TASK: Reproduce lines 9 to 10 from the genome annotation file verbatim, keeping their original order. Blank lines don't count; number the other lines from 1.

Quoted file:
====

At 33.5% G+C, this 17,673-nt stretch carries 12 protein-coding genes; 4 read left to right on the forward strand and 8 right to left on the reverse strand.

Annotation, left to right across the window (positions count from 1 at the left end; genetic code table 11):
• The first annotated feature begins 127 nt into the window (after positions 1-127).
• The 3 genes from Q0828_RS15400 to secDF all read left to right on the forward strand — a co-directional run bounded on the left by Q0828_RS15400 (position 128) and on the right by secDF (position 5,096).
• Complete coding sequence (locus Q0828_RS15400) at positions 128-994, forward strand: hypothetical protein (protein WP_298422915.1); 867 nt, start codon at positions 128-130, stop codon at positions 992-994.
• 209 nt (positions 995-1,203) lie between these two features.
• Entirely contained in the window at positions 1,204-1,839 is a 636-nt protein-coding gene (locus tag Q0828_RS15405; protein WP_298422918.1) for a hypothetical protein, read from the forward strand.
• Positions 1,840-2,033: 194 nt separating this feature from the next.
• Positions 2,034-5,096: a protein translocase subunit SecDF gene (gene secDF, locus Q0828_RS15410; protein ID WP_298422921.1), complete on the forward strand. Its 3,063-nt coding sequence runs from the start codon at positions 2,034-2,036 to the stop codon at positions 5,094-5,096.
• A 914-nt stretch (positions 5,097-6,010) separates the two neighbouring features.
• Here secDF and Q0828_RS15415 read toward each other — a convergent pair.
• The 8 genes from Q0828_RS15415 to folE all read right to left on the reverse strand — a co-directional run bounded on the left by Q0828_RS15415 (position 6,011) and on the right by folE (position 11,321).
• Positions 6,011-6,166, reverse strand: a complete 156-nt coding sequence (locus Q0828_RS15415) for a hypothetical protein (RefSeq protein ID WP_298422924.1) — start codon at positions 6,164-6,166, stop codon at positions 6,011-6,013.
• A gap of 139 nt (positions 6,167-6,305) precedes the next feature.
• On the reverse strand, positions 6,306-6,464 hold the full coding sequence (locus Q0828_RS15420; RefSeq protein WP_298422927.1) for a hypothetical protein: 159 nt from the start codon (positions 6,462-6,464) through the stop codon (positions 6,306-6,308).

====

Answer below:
• Positions 2,034-5,096: a protein translocase subunit SecDF gene (gene secDF, locus Q0828_RS15410; protein ID WP_298422921.1), complete on the forward strand. Its 3,063-nt coding sequence runs from the start codon at positions 2,034-2,036 to the stop codon at positions 5,094-5,096.
• A 914-nt stretch (positions 5,097-6,010) separates the two neighbouring features.